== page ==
Daniel

  • A very interesting book and one that begs the question of exactly what kind of book it is. Prison story? Treatise on race in depression-era America? Love story? Or something else entirely…

    I believe (and this […]

    • Hi Dan!
      I too had some of those questions about race, and about what if any agenda Himes may have had for his treatment of it in this novel. Then I just stopped thinking and enjoyed the novel too. Your note about the comment Himes made about that is interesting (that it was purely for commercial reasons to write a white protagonist). Seems like the kind of no nonsense comment he would make.
      I had not thought of your core interpretation–that Jimmy grew as a man in strength and determination, through survival within the constraints of prison life, to finally become strong enough to make sacrifices for love. Feels very authentic and true.

    • HI Dan,

      I love this line: “But for me, Yesterday Will Make You Cry is, at its core, the story of a man – Jimmy – in search of intimacy, in search of love. ” I agree that, both before he is imprisoned and after, he is on this search and one of the ironies, deeply felt, in the book is that he finds that intimacy right as he is being released from prison. On the one hand, it is as if he now has the personal, emotional depth to lead a different life outside of prison. On the other, he will never again see Rico, the man he loves in such a complex and passionate way. In some ways, the book is “portrait of the artist as a young man” since he also finds his way as a writer–with intimacy a necessary precondition, perhaps, of being able to write, with empathy, of others. Best, Cathy

    • Daniel,

      You wrote about what kind of book this is – a prison story, a story about race, or about love? I think what’s beautiful about this novel is that it weaves in various themes and experiments with the queer identity in a way that is shocking for the time period. He writes of men who are in love but who are not gay, of butches and femmes and fags and of a world in which gender was not sex; but where gender was whatever people made of it. His novel obscured all of my expectation, but I found it shocking that I hadn’t yet read it.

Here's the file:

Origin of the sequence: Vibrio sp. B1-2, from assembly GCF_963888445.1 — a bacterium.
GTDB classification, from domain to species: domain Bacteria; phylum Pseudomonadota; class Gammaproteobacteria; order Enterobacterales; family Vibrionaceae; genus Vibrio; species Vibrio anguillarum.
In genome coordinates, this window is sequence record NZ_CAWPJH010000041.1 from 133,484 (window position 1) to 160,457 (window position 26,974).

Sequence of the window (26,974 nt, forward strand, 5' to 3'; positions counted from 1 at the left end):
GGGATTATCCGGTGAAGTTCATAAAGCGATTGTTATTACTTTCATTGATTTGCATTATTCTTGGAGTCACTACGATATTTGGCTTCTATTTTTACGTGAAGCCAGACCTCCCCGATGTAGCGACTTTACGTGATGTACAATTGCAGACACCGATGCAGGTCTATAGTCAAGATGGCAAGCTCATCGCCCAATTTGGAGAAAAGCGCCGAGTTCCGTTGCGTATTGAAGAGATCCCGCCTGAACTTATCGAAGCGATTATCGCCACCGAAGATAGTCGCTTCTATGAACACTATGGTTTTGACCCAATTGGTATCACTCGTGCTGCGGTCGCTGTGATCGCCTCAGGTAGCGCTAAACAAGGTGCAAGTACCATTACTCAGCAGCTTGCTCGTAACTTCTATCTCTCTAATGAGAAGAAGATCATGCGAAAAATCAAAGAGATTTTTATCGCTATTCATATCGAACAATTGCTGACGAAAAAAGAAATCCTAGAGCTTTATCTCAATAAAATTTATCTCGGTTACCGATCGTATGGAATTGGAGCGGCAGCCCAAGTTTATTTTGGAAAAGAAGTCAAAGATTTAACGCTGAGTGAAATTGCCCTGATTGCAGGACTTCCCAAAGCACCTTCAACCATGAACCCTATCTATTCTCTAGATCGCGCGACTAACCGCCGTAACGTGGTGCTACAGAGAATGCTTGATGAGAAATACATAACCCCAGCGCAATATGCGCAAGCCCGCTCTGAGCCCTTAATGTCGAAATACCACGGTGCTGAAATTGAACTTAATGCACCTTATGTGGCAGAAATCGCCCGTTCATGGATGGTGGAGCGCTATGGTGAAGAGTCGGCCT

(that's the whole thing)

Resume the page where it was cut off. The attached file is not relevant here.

– C

    • Interesting that you ask “exactly what kind of book it is. Prison story? Treatise on race in depression-era America? Love story? Or something else entirely…” I find that this novel embodies many different “kinds” of stories and lessons in order to teach us a lesson. That lesson may be that things aren’t always as they seem and that even in the darkest of time you can still find light and life. Chester Himes does an excellent job of making sure we understand that because in a place where love is not supposed to grow, it does. In my opinion you’re spot on by saying there is much to take from this one novel.

  • Although written well before the election of Donald Trump, it’s difficult to read Maxwell’s Total Literary Awareness: How the FBI Pre-read African American Writing without comparing the current adm […]

    • HI Dan, Thanks for this. Maxwell focuses on Black writers who came under Hoover’s scrutiny. He was also obsessed with all Left-leaning writers (the Rosenbergs, of course), with gay writers, with academics. I hope we go back and look at some of the McCarthy hearings–they are as “ham fisted” as the accusations today: lives were lost, people were deported. And the press and publishers were as complicit then as now. AND . . . so was the opposition and the remarkable outpouring of art, as you suggest. That will be a current throughout the course: how art survives against such odds.

    • Dan,

      You wrote:

      Although written well before the election of Donald Trump, it’s difficult to read Maxwell’s Total Literary Awareness: How the FBI Pre-read African American Writing without comparing the current administration’s ham-fisted, neanderthal, fascistic attempts to stifle dissention to the methods used by Hoover’s FBI.

      I would absolutely agree with this sentiment. The Trump Administration’s identifying of black activists as “Black Identity Extremists” is case and point. The Administration is intent on stifling organized protest and dissent and I imagine in years to come we will be shocked – or affirmed – as information on the FBI’s surveillance over black activist communities during the Trump Administration is illuminated.

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